Jesse in Marketing: “It would have to be a character whose name doesn’t end in ‘-man’ or already have a female counterpart. So, Ironman is out. Preferably a character that we’ve already developed into a movie franchise to get the halo effect of general public awareness. Someone like Daredevil? No, no, wait, that movie was a miserable failure, we can’t tie it to that. Maybe one of the Avengers? They already have huge mainstream popularity from the movie, so a ton of people outside of comics already know about them. Hulk is out, so maybe Captain America or Thor?”
Marvel Exec: “Great thinking. Captain America outsells Thor, plus he’s the First Avenger, so we can’t take too much of a risk there. Additionally, he’s based on a Captain in the US military during the second World War. More people know about that than they know about Norse mythology, so Thor is the better bet here. Alright team, we’ve got our plan! Jesse, go tell the creative team about our decision and have them sketch up a concept so we can draft a press release. Let’s GO GO GO!”
When I was a kid, I mostly knew Thor because I was a fan of ancient mythologies, including Greek and Norse. I had very little money and had to make trade-offs on buying small indulgences, so I split my purchases between comic-books and D&D books. Thus, I only bought comics about my favorite heroes including Spiderman and the X-men and I probably only have one or two Thor comics in my entire comic collection. While I’m not yet a fan of this change to the character, I will likely go out and buy a few copies of the first comic-book of the new female Thor out of both curiosity and because it may be valuable in the distant future – making this the first Thor comic book I’ll purchase in about 30 years.
As I said, lazy, but brilliant.
Long before I was an executive at one of the world’s largest companies, I was a blue-collar kid in Brooklyn playing Advanced Dungeons & Dragons in the basement with my siblings and friends. Many decades would pass before it became chic to be geek – Comic-Con, Dragon Con, Marvel, and even The Lord of the Rings have become mainstream hits, television shows around gaming and nerd culture have been developed, The Geekie Awards received a BILLION media impressions in its inaugural year, and so on. My two younger brothers, Alex and Jiovanie, parlayed our D&D experiences directly into careers in video game and fantasy art (Jiovanie’s work can be seen here, Alex’s work here). I went a more traditional route through Engineering and Business degrees to work for large corporations, including Honda, Porsche, P&G, Microsoft (Xbox), and PepsiCo.
After watching the superb “Advanced Dungeons and Dragons” episode of the hit TV show ‘Community’ and the D&D segment from VH1’s ‘I Love the 80s’, I looked back fondly and began to contemplate the impact that playing D&D has had on my career. Dungeons & Dragons is the one single game from my childhood I feel can build multiple skills that can be leveraged in the “real” world, whether that’s corporate America, creative disciplines, or anything in between. So, with a nod to my childhood heroes (including Gary Gygax, R.A. Salvatore, TSR, and many of the folks at Wizards of the Coast), below are lessons I learned as a D&D Dungeon Master (DM) that have helped me climb the corporate ladder from a stock clerk in a Brooklyn supermarket into the executive ranks of a Fortune 50 global company:
1) Focus on strategy – Before the start of any D&D campaign, as the Dungeon Master, I would come up with the overall concept and objectives, then I would build the world around it (this was before the Forgotten Realms came out). While TSR provided some pre-packaged campaigns, I always preferred to create my own (mainly to fulfill my own vision, but also due to cost, discussed later). With the vision and objectives in mind, I would start building up the pieces to realize the overall fulfillment of the campaign. Key milestones and plot points, major character and monster encounters, etc. As the players played the game and the campaign progressed, the tactics would have to change to accommodate the changing variables and unexpected events that would occur, but the overall theme and purpose, what we were all ultimately driving towards, would remain constant.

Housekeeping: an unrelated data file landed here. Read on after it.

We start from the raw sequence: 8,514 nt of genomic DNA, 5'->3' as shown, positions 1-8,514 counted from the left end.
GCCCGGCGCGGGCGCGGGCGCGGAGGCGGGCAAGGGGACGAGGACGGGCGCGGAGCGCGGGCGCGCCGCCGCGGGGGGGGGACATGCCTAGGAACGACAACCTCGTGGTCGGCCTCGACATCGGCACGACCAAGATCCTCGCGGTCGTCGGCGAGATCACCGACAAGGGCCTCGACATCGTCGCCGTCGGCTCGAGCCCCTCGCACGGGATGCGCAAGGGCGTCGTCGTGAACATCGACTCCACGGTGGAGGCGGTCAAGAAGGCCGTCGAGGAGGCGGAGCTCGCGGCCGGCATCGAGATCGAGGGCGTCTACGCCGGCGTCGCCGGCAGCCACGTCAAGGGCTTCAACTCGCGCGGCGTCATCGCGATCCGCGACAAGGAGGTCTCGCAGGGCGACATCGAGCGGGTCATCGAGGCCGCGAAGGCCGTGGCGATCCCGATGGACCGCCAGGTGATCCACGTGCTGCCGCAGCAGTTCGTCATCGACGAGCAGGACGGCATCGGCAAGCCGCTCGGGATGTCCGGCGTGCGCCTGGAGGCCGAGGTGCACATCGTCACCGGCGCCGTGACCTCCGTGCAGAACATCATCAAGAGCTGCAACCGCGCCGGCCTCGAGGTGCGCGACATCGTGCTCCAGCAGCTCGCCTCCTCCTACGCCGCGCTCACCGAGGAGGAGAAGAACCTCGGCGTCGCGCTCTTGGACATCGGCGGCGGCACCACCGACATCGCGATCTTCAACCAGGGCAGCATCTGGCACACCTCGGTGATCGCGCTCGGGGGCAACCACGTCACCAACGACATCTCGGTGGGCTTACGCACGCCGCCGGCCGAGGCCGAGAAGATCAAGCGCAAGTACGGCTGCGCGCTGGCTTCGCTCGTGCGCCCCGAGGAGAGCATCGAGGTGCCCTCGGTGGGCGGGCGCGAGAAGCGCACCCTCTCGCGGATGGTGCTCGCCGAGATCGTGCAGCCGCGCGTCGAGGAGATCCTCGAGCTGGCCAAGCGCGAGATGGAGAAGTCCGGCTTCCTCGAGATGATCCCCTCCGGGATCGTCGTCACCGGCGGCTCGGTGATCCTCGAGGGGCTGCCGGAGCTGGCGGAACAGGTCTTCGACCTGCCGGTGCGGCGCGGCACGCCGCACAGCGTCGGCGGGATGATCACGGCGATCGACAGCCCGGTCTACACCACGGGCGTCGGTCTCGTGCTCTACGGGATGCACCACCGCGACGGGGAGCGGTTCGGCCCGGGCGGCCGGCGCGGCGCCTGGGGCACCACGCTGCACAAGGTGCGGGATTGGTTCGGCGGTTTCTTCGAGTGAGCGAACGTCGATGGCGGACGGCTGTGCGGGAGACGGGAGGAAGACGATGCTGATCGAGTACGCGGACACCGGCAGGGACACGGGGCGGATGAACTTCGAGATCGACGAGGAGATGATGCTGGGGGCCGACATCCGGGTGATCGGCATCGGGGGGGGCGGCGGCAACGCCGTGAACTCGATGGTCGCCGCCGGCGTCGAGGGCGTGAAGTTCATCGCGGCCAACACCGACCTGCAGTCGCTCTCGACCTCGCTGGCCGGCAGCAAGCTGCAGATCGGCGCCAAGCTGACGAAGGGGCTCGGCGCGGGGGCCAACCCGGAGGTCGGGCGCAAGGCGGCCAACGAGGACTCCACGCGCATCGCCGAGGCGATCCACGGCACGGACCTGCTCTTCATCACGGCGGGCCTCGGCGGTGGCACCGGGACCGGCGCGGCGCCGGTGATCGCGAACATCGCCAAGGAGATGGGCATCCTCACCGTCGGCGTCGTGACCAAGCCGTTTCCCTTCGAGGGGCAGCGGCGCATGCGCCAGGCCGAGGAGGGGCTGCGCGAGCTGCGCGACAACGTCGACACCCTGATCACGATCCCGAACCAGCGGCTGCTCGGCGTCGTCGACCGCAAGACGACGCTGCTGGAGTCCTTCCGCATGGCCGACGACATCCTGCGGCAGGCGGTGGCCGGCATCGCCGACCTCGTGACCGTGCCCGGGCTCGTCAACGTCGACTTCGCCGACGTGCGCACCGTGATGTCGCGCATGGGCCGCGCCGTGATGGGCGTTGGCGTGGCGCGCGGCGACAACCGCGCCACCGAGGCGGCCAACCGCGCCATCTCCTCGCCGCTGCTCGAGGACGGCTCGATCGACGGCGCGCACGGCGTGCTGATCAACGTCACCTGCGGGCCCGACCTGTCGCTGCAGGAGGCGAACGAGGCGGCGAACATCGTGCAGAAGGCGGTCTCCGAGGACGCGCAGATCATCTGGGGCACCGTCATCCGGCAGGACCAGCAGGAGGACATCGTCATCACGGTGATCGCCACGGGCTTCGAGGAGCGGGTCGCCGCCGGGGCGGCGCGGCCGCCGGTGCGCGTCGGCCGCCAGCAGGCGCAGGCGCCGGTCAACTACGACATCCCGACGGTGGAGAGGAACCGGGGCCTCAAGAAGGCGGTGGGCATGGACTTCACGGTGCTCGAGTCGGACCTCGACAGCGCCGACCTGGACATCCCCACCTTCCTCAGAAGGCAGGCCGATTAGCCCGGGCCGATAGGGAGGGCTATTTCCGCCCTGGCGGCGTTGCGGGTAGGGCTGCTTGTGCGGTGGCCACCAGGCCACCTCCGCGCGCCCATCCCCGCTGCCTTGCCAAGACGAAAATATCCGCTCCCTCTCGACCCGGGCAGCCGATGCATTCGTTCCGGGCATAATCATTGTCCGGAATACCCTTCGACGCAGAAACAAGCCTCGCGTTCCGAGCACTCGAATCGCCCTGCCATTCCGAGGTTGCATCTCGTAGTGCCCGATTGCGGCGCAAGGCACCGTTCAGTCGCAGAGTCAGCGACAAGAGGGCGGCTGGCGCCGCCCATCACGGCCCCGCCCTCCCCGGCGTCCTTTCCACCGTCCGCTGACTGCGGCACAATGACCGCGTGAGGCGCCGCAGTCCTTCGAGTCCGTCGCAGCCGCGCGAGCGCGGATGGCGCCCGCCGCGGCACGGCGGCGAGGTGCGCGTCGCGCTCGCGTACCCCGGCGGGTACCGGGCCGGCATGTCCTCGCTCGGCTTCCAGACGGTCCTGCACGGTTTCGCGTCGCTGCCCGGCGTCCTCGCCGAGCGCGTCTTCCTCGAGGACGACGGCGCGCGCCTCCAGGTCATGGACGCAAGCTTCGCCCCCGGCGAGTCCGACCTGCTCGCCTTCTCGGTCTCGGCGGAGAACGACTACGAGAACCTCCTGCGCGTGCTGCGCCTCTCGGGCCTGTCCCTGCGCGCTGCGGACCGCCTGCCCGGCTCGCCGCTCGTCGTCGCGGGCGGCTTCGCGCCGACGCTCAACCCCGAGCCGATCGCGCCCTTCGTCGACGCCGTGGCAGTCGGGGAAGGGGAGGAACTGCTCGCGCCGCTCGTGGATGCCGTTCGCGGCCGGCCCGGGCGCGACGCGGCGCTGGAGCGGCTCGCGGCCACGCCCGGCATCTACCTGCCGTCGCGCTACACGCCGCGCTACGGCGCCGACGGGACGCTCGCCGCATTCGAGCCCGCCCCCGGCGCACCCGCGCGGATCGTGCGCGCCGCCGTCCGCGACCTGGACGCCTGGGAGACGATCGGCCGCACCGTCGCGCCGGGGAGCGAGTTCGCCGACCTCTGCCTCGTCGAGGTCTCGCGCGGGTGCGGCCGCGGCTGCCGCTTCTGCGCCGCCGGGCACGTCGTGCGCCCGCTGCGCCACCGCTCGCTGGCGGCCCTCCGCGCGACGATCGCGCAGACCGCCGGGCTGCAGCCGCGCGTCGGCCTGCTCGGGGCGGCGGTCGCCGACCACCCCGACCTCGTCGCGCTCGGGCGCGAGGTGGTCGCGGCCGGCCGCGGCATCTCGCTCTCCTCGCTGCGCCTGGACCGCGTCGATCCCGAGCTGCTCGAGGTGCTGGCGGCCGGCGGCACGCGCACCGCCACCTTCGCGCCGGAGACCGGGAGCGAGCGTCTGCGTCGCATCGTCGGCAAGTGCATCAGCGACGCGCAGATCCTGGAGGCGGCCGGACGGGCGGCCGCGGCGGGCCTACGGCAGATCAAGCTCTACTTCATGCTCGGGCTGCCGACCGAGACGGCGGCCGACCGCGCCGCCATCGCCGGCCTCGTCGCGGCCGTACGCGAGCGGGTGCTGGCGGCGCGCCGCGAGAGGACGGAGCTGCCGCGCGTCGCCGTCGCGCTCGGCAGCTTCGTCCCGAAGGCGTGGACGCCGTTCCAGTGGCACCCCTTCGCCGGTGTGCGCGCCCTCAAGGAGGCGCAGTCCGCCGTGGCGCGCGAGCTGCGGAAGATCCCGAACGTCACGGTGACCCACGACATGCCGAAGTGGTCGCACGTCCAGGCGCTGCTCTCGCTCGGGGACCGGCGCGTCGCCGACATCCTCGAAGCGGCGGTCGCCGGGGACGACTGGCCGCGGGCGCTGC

As an executive in the business world, the main focus is on developing strategy and aligning your resources to execute the strategy. Strategy development begins with the vision and mission and must take into account a wide range of variables. Once the strategy is set, the tactics that will be used to fulfill the strategy can be developed. A sound business strategy will rarely change within its timeframe once it is set, although the tactics and execution plan may be altered to address consumer response, competitive pressures, economic changes, etc.
2) Build a story and present it well – I fully agree with the common saying that “Content is King” and I would add that “Delivery is Queen”. The content created is just as important as how the content is delivered. A mediocre presentation of great content is still mediocre, and the same is true for a great presentation of mediocre information. The presentations I learned to give in the corporate world were directly influenced by how I learned to DM. The story is indeed king; it will keep your players interested and committed to the campaign. How you deliver the story will heavily influence the engagement of your players. Not only must you weave a good story, you need to embellish all the details during a game. Compare two versions of the same encounter. First – “You chose to attack. Roll your D20. OK, you scored a critical hit. The orc is dead”. Alternate version – “Your sword is at the ready, roll your D20. You swing your sword in a deadly arc towards your opponent. The orc tries to step back to avoid the fury of your blade, but to no avail. His backwards momentum causes his severed head to roll off of his back, his now lifeless body falling limply to the ground”. These are accurate examples of when I first starting DM’ing and when I learned to deliver more entertaining and engaging encounters for my players. Needless to say, they were more deeply immersed in the latter example. Pacing, timing, and delivery can make all the difference as evidenced by Abed’s enactment of a gnome NPC (non-player character) in the “Advanced Dungeons & Dragons” episode of Community (see here).